Mysterious Whale Found In Norway Might Be A Russian Military Weapon

Research subject or Russian spy? Jorgen Ree Wiig / Norwegian Directorate of Fisheries (Sea Surveillance Service)

Fishermen in Finnmark, eastern Norway, got a surprise last week when a strangely tame beluga whale came incredibly close to their boat. The animal was equipped with a harness that, according to experts, could be used to mount a weapon or camera. It is believed the whale may have been trained for military purposes in Russia.

“We were going to put out nets when we saw a whale swimming between the boats,” fisherman Joar Hesten told NRK Finnmark. “It came over to us, and as it approached, we saw that it had some sort of harness on it.”

Hesten first spotted the whale on Thursday, but others have reportedly had encounters with the surprisingly bold animal too.

“It always searches for boats and people, and then it comes all the way to the boat and tries to rub the straps off,” added Hesten, who believes the puzzling creature was looking for help. The Norwegian Directorate of Fisheries managed to free the whale from its harness, which had “Equipment of St. Petersburg” written on the inside.

The harness recovered from the whale. Jorgen Ree Wiig / Norwegian Directorate of Fisheries (Sea Surveillance Service)

So, could this friendly little guy be a secret spy whale, or is there another explanation for its odd outfit and strange behavior?

While the origin of the whale is still unclear, there is speculation that it may have escaped from Murmansk Naval Base in northern Russia, a nuclear submarine base not too far from Russia’s border with Norway.

The way the whale approaches boats and interacts with humans, as you can see in the video below, strongly suggests it has lived in captivity and been trained by humans. According to The Guardian, Russia has recently been training belugas to guard naval bases, aid deepwater divers, and even kill trespassers who enter their territory. However, the little whales apparently don't have quite the same "high professionalism" as their seal colleagues.  

 

“We know that in Russia they have had domestic whales in captivity and also that some of these have apparently been released. Then they often seek out boats,” Professor Audun Rikardsen of the Arctic University of Norway told NRK.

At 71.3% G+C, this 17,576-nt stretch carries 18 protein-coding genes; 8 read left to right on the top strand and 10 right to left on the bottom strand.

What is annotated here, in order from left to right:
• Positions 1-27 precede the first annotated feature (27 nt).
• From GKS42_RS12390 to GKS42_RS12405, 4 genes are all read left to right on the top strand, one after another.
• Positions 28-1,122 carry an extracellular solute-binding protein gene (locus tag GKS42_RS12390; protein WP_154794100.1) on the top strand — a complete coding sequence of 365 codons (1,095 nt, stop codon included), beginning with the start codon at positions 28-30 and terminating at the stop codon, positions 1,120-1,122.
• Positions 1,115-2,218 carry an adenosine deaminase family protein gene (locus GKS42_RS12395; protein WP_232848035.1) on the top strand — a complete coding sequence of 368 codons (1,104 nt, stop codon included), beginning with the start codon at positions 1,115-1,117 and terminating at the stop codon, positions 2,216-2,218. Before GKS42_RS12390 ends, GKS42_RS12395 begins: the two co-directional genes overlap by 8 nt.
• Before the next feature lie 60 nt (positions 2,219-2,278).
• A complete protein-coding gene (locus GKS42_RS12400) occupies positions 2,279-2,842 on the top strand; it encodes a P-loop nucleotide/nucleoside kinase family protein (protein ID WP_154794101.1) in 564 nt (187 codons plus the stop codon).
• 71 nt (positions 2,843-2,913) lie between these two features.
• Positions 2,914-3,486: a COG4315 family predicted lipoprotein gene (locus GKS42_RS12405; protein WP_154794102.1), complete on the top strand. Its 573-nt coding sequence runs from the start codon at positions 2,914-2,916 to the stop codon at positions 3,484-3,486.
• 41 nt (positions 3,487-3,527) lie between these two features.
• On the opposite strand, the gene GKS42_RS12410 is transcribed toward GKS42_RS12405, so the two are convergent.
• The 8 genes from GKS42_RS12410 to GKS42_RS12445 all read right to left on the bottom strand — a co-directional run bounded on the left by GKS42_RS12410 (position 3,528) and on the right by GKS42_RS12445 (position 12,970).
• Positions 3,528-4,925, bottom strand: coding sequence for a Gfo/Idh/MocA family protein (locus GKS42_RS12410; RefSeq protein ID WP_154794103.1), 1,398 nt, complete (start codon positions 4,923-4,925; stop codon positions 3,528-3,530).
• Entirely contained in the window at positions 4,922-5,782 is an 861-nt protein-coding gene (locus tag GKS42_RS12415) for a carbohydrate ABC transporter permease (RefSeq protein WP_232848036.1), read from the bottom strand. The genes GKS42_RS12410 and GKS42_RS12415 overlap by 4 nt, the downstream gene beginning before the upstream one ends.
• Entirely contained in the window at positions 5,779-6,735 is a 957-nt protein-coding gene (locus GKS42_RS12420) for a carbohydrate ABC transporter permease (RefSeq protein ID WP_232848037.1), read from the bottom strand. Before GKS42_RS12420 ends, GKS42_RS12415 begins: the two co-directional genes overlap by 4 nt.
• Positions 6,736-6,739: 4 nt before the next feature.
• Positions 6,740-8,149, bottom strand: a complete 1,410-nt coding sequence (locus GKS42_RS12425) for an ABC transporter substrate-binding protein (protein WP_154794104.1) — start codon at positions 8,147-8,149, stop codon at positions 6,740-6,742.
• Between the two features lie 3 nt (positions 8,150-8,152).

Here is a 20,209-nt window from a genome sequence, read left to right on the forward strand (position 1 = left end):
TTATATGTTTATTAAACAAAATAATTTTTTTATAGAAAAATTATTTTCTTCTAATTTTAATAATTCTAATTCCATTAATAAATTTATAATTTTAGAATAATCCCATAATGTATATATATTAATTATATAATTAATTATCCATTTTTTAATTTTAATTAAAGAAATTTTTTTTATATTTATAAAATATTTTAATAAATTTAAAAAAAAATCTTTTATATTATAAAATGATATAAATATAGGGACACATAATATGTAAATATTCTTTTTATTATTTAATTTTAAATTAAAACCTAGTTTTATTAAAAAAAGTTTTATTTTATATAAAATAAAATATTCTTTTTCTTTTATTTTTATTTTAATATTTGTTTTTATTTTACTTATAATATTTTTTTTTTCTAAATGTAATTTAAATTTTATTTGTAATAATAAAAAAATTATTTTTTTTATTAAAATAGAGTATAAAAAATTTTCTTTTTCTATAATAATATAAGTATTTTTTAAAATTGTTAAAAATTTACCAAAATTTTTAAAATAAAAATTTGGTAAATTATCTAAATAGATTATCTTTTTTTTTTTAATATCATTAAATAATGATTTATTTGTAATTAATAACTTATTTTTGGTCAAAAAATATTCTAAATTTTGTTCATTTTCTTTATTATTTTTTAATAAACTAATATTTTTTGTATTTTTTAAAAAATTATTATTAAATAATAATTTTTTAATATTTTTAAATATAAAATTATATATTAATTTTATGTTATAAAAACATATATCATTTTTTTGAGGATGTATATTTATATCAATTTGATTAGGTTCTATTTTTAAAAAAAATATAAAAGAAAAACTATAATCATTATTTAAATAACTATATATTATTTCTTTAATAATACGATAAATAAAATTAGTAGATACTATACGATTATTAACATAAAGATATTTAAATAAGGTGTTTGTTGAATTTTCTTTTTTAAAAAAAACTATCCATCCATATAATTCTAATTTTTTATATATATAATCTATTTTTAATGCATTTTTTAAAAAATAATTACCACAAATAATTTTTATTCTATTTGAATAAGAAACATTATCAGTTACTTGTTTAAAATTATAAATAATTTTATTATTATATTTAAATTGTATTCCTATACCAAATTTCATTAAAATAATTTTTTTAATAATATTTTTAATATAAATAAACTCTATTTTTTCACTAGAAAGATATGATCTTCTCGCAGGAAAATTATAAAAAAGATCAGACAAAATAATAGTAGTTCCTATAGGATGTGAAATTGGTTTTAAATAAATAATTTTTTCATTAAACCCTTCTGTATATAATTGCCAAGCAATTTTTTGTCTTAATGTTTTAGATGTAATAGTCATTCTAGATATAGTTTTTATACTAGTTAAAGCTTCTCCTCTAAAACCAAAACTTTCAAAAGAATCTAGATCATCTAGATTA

"If this whale comes from Russia and there is great reason to believe it does, then it is not Russian scientists, but rather the navy that has done this," added Martin Biuw of the Institute for Marine Research.

If true, this is not the first time a marine mammal has been enlisted by the navy. Since 1959, the US Navy Marine Mammal Program in San Diego has been training marine animals, namely bottlenose dolphins and California sea lions, to carry out tasks such as detecting and clearing mines, recovering equipment, and protecting ships. In fact, teams of aquatic service-critters were deployed in both the Vietnam and Iraq wars.  

Not wanting to lag behind its rival, the Soviet Navy set up a similar program during the Cold War, apparently training dolphins to attach explosives to enemy subs and spot sunken ships in the Black Sea. Following the fall of the Soviet Union, the project was taken over by the Ukrainian Navy. After a hiatus, the training center came under Russian control in 2014.

Jorgen Ree Wiig / Norwegian Directorate of Fisheries (Sea Surveillance Service)

We still don’t know for sure whether the little white whale was trained by the Russian Navy as a sneaky covert cetacean or whether it was in captivity for some other purpose, perhaps scientific research. It’s also unclear whether the creature escaped or was purposely released into the ocean.

“We do not know everything yet, but I have contacted Russian researchers who we hope can check this out and clarify what lies behind it,” Rikardsen told NRK.

Watch this space.

Jorgen Ree Wiig / Norwegian Directorate of Fisheries (Sea Surveillance Service)

 

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